As an addict for print, I’ll get my fix by any means necessary. I’ll die when the stack of free publications I’ve amassed falls down and breaks my hip, leaving me stricken and starving. But in the meantime, I’ll still keep pathologically picking them up. The problem with the best free magazines and zines is that they were stocked in the cooler stores. Because those stores were cool inevitably, nobody else was in there beyond two shop workers, the smell of incense, and some esoteric mix wafting though the speakers. In that environment, avoiding purchase but grabbing a freebie was a definite zero eye contact and headphone move. I might have bought some twelves and mix CDs I never wanted to get hold of the ones kept behind the counter with customers in mind. A few years ago, hunting down the tactile pleasures of FRANK151 in London was a mission — since the pocket-size went to cargo pant size with issue #51 and carried a cover price, I’ve never seen it anywhere in the UK. It’s a shame, because the magazine has had some of the best content out there, and there’s plenty of images I’ve seen in FRANK151 that I’ve never seen since. If you want to get a little extra history on street culture over the last 15 years or so, go check out the magazine’s archive on issuu — you can flip though the lion’s share of the back issues (sadly, the ALIFE/Wu Tang edition is absent), going back to issue #1, when it was an Atlanta-based project with indie-rap and turntablist inclinations through to its switch around issue #10 up until some of the final freebies. All the content, without having to negotiate any moody employees of short-lived shops.
I don’t want this to be one of those blogs where the curator merrily hurls every piece of freebie tat hurled their way into a post, or makes a limp promise to a PR that “coverage” to a handful of readers and friends should warrant a freebie. Nobody needs to be exposed to the work of a lame blogger like that. But you probably know that I like magazines, and my respect for New York’s (formerly ATL’s) FRANK151 has cropped up here time and time before. Back when I posted an ill-fated list of magazines last month I even noted that this publication not making the top ten was something of a bozo move.
I first grabbed a FRANK151 as part of a package from an online rap retailer based on the same city as team FRANK (Sandbox? All I recall is being made to “fax” my Mastercard via an antiquated scanner before they’d treat me as anything more than a criminal before waiting more than a month to grab my vinyl. While the shipping by weight was no joke, the freebies were what made it a superior E-spot. Promo CDs, stickers, XXL tees, hastily signed CD booklets, white labels and occasionally…very occasionally, magazines.
A decent publication called ‘Mugshot’ turned up in a heavily sealed mass of cardboard, but it was FRANK151 that fired my imagination. It seemed utterly self-indulgent and totally focused on specific matters. I can’t even recall the chapter that proved a gateway drug, but it wasn’t until I grabbed a copy of 14 circa 2003 (with SSUR at the helm) that I truly grasped the guest-editorial nature of this project. My experiences with it in London have been fleeting. Beyond DPMHI’s heyday, I’ve never grabbed it in the same location more than once. It seems to deliberately elude me.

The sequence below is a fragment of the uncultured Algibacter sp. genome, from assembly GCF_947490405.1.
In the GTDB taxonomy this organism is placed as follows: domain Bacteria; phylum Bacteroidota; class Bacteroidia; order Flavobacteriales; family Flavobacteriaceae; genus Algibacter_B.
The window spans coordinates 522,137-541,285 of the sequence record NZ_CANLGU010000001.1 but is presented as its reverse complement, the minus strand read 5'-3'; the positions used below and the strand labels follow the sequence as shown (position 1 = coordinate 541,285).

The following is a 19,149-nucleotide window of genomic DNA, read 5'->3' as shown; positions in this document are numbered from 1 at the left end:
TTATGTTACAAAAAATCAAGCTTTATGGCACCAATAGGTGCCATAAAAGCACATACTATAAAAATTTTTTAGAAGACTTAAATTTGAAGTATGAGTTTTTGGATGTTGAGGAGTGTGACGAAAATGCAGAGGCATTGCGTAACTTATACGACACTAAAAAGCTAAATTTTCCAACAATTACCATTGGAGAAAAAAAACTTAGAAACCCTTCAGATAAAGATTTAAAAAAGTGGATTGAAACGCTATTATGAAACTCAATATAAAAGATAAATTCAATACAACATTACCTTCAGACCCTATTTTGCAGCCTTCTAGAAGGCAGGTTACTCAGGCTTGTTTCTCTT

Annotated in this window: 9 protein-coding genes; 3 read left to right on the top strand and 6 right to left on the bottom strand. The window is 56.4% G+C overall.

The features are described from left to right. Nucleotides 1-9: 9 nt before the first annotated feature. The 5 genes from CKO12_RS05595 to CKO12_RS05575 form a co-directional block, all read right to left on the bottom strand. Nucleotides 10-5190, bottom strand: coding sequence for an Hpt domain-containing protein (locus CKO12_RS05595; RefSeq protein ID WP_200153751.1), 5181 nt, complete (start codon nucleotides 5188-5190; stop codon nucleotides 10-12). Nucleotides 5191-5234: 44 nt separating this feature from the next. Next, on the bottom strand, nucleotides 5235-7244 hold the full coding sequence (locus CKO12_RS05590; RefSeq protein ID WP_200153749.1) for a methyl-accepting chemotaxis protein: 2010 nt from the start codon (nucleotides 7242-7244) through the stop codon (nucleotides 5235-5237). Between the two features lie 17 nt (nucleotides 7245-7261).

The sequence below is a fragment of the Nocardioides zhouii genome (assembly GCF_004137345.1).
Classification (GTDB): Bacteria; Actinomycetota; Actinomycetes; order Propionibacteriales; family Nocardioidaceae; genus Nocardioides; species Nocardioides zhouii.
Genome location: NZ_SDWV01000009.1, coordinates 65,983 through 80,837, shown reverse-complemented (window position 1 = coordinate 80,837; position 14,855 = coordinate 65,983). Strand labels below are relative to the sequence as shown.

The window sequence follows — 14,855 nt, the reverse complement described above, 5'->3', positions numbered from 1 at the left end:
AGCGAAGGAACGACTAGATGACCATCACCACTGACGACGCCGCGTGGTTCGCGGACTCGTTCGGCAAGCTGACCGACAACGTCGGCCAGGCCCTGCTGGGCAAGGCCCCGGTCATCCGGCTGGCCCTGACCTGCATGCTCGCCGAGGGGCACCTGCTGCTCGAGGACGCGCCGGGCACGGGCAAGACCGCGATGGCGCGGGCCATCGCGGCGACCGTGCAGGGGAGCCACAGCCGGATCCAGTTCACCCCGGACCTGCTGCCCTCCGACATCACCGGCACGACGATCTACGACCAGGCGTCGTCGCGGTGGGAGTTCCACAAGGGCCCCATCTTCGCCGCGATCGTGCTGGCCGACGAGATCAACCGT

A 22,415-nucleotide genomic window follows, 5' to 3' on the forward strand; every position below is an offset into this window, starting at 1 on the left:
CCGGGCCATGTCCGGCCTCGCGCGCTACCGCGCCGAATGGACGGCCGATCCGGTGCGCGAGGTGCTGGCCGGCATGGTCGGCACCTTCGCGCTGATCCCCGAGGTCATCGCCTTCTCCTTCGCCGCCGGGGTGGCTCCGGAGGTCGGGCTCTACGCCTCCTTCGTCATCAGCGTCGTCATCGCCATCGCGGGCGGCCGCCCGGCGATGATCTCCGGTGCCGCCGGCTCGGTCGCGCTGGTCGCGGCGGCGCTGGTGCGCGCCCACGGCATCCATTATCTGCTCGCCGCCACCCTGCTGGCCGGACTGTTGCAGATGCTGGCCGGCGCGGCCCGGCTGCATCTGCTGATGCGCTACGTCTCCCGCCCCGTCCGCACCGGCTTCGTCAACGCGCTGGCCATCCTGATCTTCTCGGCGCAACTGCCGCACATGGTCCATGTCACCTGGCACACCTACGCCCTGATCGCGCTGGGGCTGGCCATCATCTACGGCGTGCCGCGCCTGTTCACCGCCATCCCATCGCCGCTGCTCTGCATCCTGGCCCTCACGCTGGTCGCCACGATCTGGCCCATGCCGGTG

While you’re out trying to get your print project off the ground expecting me to high-five you just for picking pulped paper over pixels, whether it’s physical or not, garbage is garbage is garbage. FRANK151 rarely lets me down. It feeds my enquiring mind. I’ve broken out copies copped overseas and opened them back in the UK to reveal French and Spanish language editions. But I’m not mad. I stacked and saved those too.
Some editions have not been entirely themed on subjects I’m barely interested in, but they’ve proved educational regardless. You can’t go and demand your money back either, because it’s free, even if some stores keep ’em so far into the shelves that they’re practically daring you to reach over, look them in the eye, take a copy and wander out without buying a damned thing. Collated, I may well have spent enough time feigning interest in hanging racks of heavily marked-up cotton just to pick my moment to grab a copy and leave to watch Leone’s ‘One Upon a Time in America’ in its entirety again, even if it’s just the butchered VHS version from the ’80s and ’90s. That’s a lot of time spent lurking.
The book’s book-size defies freebie disposability and smuggles itself into lofty company with the books I pretend to read on my book shelf. It’s a survivor in that regard. Somehow I feel the urge to collate them and leave them be while less diminutive perfect-bound magazines in my living space get pulped. I spent a long, long time hunting down the Soul Assassins chapter, only for Estevan Oriol to kindly give me a copy recently, but not having the ALIFE, No Mas and recent Seventh Letter crew editions was eating at me. Until FRANK151’s Managing Editor Adam Pasulka clocked my rambling magazine entry, showed forgiveness for my oversight and sent me a “care package” of 13 FRANKs. It made it from the USA in a matter of days as well, unlike the lengthy vinyl limbo the likes for Sandbox and Hiphopsite used to leave me in.
Chapter 42 is the Cuba edition. For the Mellow Man Ace article and Michael Halsband’s account of Hunter S. Thompson running wild in the heat alone, you need it in your life. Cheers Adam.